Tuesday 5 April 2016

Nvidia's extra-powerful Pascal cards expected in May

Nvidia GeForce GTX

Rumours about Nvidia's next series of graphics cards are hotting up, with reports suggesting the firm’s new consumer kit will be launching at Computex at the end of May. Here's what you need to know about the GPUs.
We don’t know the names of the new graphics cards themselves, but the code name for the next generation as a whole is Pascal. It’s expected that Nvidia will replace its top-tier GTX 970GTX 980 and Titan X cards in this round of updates (according to Nvidia hawks WFFCTech), with lower-end cards coming later, as the company did with the GTX 960 and GTX 950.


Pascal cards will have a much smaller fabrication process, down to 16nm (nanometres) from Maxwell GPUs' 28nm.
This isn’t unexpected; each generation of CPU and graphics hardware often gets a reduction in process size. What it does mean is that the new top-end Nvidia cards will be able to include the same number transistors while occupying less space and consuming significantly less power. Less power usually means less heat too. It’s not clear how much less power this will be, as it depends entirely on how many transistors and cores Nvidia chooses to include on its new cards.
Speaking specifically about the GTX 980 replacement, it’s expected to occupy fewer ATX power connectors, down from 12 (6+6) to eight.
image: http://static.trustedreviews.com/94/0000354f2/4656_orh616w616/NVIDIA-GeForce-GTX-950-PCB-635x489.png
Nvidia GTX 950 The reduction in process size means you can expect even more gaming laptops to feature desktop-specification graphics cards crammed inside ever-thinner chassis. Don't expect them to be any cheaper, though.

In terms of memory, the new card is expected (although not guaranteed) to get 8GB of GDDR5X memory versus the GTX 980’s 4GB of GDDR5. While the bigger number looks attractive, note the ‘X’ at the end of GDDR5X. This in itself is important, because GDDR5X memory is a significant improvement over GDDR5. It’s more power efficient, allows for more compact arrangements of memory modules and has a higher maximum throughput than GDDR5.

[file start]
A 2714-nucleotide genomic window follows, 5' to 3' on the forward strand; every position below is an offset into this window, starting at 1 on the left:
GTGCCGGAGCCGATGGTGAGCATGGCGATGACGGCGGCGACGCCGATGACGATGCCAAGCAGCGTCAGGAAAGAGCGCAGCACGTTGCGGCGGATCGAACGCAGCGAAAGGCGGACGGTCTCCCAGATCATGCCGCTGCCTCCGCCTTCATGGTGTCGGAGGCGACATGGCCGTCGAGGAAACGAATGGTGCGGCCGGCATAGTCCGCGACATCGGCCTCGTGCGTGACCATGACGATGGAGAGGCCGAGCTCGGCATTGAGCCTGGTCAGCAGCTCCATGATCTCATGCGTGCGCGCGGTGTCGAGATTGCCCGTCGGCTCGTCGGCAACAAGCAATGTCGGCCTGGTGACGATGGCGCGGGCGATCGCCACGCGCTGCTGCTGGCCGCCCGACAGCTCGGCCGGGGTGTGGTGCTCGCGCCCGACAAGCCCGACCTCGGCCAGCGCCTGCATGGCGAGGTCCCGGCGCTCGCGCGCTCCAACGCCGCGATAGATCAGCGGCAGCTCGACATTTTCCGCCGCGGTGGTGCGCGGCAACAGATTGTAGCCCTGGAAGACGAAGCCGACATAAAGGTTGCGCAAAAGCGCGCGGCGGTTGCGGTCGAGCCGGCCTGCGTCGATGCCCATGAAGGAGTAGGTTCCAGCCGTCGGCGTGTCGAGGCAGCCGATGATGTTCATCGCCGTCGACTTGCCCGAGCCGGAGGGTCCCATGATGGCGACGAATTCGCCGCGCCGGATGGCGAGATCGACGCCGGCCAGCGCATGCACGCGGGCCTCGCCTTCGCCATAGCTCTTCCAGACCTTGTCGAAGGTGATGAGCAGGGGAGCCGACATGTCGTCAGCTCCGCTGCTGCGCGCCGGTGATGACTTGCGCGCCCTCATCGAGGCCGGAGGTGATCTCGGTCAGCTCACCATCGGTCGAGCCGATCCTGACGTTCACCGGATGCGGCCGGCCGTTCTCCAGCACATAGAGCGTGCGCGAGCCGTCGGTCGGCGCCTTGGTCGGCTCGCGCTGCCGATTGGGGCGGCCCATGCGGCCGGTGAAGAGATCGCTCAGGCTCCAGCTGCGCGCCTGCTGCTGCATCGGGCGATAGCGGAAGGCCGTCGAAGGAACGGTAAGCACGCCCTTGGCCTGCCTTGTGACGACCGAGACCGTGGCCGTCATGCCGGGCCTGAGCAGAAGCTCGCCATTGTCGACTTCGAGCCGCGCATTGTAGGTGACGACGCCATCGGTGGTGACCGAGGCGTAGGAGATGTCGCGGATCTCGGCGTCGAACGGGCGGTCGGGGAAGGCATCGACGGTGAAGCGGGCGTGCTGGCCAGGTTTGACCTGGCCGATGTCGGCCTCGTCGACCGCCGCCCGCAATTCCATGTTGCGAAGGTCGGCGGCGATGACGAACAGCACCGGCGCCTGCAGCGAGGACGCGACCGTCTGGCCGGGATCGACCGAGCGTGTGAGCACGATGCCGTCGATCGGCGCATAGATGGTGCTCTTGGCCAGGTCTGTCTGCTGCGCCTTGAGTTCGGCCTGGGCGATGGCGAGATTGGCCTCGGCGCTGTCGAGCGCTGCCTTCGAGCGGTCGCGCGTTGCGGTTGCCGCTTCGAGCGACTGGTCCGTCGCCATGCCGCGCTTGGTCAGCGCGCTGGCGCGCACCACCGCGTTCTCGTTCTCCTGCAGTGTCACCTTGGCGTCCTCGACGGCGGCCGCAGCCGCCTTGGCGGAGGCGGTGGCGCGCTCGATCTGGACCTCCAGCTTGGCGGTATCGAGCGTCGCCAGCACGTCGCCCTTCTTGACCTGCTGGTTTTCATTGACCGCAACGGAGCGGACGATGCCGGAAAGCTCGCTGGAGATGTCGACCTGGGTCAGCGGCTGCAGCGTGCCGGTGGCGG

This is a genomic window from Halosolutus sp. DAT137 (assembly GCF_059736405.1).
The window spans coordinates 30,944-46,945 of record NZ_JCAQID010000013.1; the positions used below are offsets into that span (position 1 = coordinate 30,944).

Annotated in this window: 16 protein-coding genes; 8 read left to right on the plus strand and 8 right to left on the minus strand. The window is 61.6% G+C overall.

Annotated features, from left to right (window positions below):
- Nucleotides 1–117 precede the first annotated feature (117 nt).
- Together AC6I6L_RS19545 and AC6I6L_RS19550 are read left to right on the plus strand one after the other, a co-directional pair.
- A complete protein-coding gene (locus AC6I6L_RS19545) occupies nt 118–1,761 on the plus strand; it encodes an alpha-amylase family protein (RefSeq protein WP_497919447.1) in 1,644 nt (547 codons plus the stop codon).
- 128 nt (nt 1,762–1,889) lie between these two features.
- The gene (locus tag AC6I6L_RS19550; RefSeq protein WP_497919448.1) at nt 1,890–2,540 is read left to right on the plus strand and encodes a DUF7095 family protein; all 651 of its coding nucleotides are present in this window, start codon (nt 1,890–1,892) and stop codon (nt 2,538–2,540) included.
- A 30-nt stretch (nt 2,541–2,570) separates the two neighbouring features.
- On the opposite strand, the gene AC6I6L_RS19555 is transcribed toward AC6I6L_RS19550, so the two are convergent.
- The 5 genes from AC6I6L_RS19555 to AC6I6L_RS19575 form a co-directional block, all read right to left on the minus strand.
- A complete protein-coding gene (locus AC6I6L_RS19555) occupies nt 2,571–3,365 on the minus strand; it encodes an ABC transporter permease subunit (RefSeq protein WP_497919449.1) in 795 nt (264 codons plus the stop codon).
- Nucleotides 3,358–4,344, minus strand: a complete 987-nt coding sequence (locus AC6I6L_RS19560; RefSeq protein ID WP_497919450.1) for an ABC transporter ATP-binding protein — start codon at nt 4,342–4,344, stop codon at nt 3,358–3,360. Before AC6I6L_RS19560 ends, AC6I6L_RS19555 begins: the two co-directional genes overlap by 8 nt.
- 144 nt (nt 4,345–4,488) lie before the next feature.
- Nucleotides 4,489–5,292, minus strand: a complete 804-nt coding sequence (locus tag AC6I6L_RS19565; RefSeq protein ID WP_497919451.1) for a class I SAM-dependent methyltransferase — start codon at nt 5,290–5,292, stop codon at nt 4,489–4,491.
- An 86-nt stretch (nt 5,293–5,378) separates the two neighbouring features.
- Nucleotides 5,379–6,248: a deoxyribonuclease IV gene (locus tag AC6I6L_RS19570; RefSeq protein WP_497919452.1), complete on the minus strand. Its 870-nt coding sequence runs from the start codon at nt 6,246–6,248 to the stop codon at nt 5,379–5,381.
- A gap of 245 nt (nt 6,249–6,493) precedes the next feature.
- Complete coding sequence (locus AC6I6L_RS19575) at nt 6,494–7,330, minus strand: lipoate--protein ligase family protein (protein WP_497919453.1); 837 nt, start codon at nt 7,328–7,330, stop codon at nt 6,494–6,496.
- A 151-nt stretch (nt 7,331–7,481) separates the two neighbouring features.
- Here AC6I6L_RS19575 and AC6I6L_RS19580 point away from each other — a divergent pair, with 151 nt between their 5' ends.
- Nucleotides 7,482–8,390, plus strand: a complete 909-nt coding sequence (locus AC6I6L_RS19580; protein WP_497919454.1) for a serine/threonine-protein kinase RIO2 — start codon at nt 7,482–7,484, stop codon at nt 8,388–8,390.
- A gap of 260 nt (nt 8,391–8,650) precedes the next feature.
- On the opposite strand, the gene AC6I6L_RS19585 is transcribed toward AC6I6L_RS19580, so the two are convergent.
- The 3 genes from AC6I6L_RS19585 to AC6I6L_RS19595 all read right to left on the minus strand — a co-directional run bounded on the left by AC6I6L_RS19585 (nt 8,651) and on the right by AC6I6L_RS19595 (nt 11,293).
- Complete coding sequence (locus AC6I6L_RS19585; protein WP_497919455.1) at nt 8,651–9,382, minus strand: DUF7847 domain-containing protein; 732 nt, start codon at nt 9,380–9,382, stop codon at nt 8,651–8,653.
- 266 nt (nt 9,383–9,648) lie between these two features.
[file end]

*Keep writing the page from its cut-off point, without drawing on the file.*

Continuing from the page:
For those looking for something a bit meatier, there are also some rumours about the replacement to Nvidia’s flagship enthusiast card, the Titan X. Again, it’ll be manufactured on the 16nm process, and may be the first consumer-level graphics card to use HBM2 memory. This is a step up from HBM, which was seen on the AMD R9 Fury X. HBM2 is capable of a huge 256Gb/s bandwidth while also accommodating more memory in less space with lower power consumption. It’ll be pricey, though.


At this stage it’s impossible to say. Those who just shelled out for a GTX 970 or 980 probably won’t feel the extreme desire to go out and spend the same amount of money again, but those who haven’t upgraded in a few years will likely have some very good reasons to consider the latest cards.
Expect a full round-up of Nvidia's Pascal technology at Nvidia's GPU Technology Conference (GTC) this week, although actual card announcements are expected at Computex.

X80 OR 1080 – WHAT’S IN A NAME?

One of the less important uncertainties about Nvidia’s new chips is the naming convention. Up until now we’ve seen chips numbered in the thousands (8600 GT, 7800 GTX) and then the hundreds (GTX 960, GT 750). It’s obvious that Nvidia has run out of numbers in the hundreds, having reached the 9xx series, so where it goes from here is open for debate. Recently 'leaked' heat shrouds would point to Nvidia heading back into the 1000s, but with the tech taking such a big leap, you might expect Nvidia to re-brand their cards to X80, X70 instead of the slightly confusing 1080 and 1070 shown above.

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